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December 8, 2011
The retirement of Elwood Dehaven after 32 years of service to the Harford County Sheriff's Office leaves a vacancy that Sheriff L. Jesse Bane says he is in no hurry to fill, that of warden for the county jail. Warden is one of those iconic posts in American lore. Plenty of images from Hollywood central casting come to mind when the title is raised, but the reality of such jobs is generally far from the movie images we sometimes have of them. Technically speaking, the sheriff's plan is to put a deputy with the rank of major, Maj. Michael Capasso, in charge of the Harford County Detention Center.
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EXPLORE
December 8, 2011
The retirement of Elwood Dehaven after 32 years of service to the Harford County Sheriff's Office leaves a vacancy that Sheriff L. Jesse Bane says he is in no hurry to fill, that of warden for the county jail. Warden is one of those iconic posts in American lore. Plenty of images from Hollywood central casting come to mind when the title is raised, but the reality of such jobs is generally far from the movie images we sometimes have of them. Technically speaking, the sheriff's plan is to put a deputy with the rank of major, Maj. Michael Capasso, in charge of the Harford County Detention Center.
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NEWS
By Mary Ellen Doughtery, SSND | June 24, 1997
Last night Dayton tried to escape, set upa dummy in his cell, hid in the laundry in a stackof sheets. For eight months he had strategized,memorizing guards and their routines, losing morethan 30 pounds to make a light jump to the street.Discovered in an unexpected fire drill. Thenthere's Jackson, armed robbery and assault, foundin the shower last week with a knife in his back.And Wade, already one safe escape. Made the mistakeof coming back to get his brother out. All this ina maximum-security place.
FEATURES
By Jill Rosen, The Baltimore Sun | November 21, 2011
Lynn Zwerling speaks of knitting the way others talk about yoga or long distance running or even particularly potent cocktails. It's life-changing, she'll say. Mind-altering. Zen. The Columbia retiree doesn't care if she's making a hat, a sweater or a scarf. It's just the way she loses herself in the lightly clicking needles, plush wool and repetitive motion. Zwerling, who's 67, took up knitting after retiring from selling cars, quickly becoming an evangelist, more enthusiastic than skilled.
NEWS
September 17, 2003
On September 14, 2003, PATRICIA DAVIS (nee Schupback) WARDEN, beloved wife of Harold S. Warden, devoted mother of Stephen Michael Warden and his wife Kelly. Grandmother of Jeffrey L. and Bryan J. Warden. Friends may call at the Family Owned and Operated Slack Funeral Home, P.A., 3871 Old Columbia Pike, Ellicott City, on Wednesday, 2 to 4 and 6 to 8 P.M. Funeral Services from the above funeral home Thursday, 10 A.M. Interment Lakeview Memorial Park.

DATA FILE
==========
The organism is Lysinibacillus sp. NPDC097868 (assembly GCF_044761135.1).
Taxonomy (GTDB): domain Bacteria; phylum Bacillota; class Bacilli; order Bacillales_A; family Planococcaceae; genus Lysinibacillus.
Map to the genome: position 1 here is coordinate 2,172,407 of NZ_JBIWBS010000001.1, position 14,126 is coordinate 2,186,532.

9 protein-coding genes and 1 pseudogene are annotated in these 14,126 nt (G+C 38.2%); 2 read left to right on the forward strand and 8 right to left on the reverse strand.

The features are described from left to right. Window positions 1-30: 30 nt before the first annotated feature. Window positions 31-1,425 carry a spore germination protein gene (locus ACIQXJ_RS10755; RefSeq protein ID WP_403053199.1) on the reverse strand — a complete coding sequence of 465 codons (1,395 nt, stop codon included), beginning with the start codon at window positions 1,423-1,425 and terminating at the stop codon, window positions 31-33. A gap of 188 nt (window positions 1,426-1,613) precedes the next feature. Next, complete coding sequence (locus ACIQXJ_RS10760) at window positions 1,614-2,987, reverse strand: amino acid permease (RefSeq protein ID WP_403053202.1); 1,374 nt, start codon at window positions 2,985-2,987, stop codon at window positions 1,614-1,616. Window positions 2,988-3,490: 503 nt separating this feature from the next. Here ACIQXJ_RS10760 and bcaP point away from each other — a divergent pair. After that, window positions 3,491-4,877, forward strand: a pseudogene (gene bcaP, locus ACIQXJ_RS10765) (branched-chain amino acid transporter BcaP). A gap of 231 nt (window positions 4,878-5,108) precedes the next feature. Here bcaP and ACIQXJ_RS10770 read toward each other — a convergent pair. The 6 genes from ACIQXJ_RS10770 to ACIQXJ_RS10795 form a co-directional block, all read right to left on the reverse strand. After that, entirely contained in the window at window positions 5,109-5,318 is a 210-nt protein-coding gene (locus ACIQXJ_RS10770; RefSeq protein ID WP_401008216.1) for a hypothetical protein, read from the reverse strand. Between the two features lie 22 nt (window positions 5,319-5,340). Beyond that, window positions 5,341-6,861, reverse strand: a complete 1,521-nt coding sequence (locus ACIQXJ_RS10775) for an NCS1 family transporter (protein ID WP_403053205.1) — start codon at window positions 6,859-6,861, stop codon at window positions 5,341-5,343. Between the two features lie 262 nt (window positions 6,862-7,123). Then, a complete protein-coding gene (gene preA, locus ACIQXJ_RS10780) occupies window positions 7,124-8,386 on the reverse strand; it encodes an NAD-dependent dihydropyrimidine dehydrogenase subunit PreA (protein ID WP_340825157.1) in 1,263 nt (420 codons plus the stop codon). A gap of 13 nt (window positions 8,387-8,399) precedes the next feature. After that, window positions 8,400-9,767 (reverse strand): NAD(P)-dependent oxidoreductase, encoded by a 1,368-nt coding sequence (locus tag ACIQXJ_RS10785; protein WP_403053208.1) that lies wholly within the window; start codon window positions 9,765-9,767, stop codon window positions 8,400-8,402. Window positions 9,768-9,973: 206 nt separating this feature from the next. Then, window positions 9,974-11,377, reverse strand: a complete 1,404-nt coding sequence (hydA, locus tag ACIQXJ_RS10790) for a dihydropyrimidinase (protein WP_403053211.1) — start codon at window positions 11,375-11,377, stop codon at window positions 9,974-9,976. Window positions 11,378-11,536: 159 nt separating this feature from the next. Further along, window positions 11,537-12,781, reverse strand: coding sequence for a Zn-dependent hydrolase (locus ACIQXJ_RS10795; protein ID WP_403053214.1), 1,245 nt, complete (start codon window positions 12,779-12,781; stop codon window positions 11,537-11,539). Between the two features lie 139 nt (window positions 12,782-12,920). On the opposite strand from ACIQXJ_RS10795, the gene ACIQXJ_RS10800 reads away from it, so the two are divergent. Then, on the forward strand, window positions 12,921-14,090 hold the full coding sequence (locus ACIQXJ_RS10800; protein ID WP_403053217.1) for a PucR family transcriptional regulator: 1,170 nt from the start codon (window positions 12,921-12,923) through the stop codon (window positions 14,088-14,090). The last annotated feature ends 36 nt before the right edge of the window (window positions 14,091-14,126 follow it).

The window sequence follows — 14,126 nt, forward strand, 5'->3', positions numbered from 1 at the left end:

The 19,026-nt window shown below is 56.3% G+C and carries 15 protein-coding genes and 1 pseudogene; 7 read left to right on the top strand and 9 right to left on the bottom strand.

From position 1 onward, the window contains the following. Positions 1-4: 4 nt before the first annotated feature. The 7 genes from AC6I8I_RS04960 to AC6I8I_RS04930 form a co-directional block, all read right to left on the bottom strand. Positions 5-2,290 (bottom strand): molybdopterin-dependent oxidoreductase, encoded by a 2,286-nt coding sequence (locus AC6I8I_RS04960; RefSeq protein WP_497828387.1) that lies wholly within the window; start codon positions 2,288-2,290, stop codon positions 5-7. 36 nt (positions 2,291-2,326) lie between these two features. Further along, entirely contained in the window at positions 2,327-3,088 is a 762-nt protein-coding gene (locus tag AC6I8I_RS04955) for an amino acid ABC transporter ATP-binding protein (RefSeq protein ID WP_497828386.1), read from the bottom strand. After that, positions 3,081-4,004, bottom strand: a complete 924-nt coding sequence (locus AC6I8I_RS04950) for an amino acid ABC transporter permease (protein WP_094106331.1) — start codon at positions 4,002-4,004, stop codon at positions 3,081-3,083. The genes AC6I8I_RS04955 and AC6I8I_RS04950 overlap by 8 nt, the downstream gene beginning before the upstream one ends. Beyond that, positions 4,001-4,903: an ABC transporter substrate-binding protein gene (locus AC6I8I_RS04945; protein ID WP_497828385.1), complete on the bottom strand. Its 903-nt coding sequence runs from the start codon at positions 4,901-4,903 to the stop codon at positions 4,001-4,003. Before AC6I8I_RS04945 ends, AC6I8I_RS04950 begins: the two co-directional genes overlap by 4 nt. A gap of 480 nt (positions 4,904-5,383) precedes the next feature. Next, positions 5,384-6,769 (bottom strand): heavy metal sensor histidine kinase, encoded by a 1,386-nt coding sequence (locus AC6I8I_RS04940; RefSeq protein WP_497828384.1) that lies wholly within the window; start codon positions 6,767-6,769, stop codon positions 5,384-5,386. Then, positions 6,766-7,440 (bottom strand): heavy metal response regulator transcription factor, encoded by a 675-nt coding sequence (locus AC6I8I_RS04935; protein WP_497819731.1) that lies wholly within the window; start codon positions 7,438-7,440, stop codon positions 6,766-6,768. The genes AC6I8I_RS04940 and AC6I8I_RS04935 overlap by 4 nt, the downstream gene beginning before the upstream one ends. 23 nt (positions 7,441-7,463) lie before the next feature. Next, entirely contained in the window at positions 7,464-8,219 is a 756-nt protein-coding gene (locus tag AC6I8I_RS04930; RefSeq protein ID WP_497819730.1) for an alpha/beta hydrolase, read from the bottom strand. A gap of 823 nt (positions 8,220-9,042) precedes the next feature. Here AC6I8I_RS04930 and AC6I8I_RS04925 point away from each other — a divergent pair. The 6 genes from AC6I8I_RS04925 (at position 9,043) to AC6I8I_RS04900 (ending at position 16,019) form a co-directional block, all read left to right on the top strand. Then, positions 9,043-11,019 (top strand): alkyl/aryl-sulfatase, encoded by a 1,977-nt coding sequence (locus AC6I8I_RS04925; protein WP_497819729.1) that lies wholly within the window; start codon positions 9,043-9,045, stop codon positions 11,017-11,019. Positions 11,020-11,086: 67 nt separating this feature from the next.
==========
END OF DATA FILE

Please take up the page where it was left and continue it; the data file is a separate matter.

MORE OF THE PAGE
NEWS
July 30, 2006
On July 24, 2006 CHRISTOPHERRAYMOND WARDEN Born in Terrell, Texas on April 29, 2006 loving son of Beth Walger and Kenny Warden Grandson of Harry Melvin Walger and Sterling and Elizabeth Warden and many Aunts, Uncles and Cousins. A Funeral Service will be held at Christ the King Church, 1102 Hart Rd. on Monday July 31 at 10 A.M. Interment Forest Ridge Cemetery.
NEWS
October 21, 1990
Services for Janice Lynn Warden, a paralegal, will be held at 11 a.m. tomorrow at Towson United Methodist Church, Hampton Lane and Dulaney Valley Road.Miss Warden died Thursday at her Lutherville home of cancer. She was 32.Born in Miami, Miss Warden moved to the Baltimore area with her family 23 years ago. She was educated at Notre Dame Preparatory School and graduated from Hood College in Frederick in 1980 with a bachelor's degree in dietetics.She worked as a diet technician at University Hospital but later trained as a paralegal.
NEWS
By Thom Loverro and Thom Loverro,Western Maryland Bureau of The Sun | July 31, 1991
HAGERSTOWN -- While a probe continues into the causes of the May 25 inmate uprising at the Maryland Correctional Institution at Hagerstown, the warden of the riot-torn prison has been transferred to an administrative position, state corrections officials said yesterday.Mason Waters, who was warden at MCI at Hagerstown for more than two years, will be replaced by Lloyd L. Waters, who is warden at the neighboring Maryland Correctional Training Center in Hagerstown, said Sgt. Gregory M. Shipley, corrections spokesman.
NEWS
By Jacques Kelly and Jacques Kelly,SUN STAFF | June 4, 2003
Janice L. Warden, a retired Social Security Administration executive, died Friday of a stroke related to leukemia at Howard County General Hospital. The Columbia resident was 61. As deputy commissioner for operations from 1991 to 1998, she was responsible for day-to-day operation of 1,300 field offices, 37 telephone service and seven processing centers. About 50,000 people worked for the branches she supervised. Born Janice L. Roberts in Sharon, Ga., and raised in New York City's Harlem, she earned her bachelor's and master's degrees in sociology from the City University of New York.
NEWS
By William Wan and William Wan,SUN STAFF | June 11, 2005
The warden at Maryland Correctional Institution-Hagerstown resigned in protest this week, criticizing the Maryland Division of Correction for "dictatorial leadership" and job cuts that show a "disregard for public safety." Joseph Sacchet, who has worked for more than 30 years in the corrections system at all three medium-security prisons near Hagerstown, said in a letter this week to The (Hagerstown) Herald-Mail, his staff and Corrections Commissioner Frank C. Sizer Jr. that he is resigning effective June 30. Through a department spokesman, Sizer said Sacchet "made a decision and we wish him well."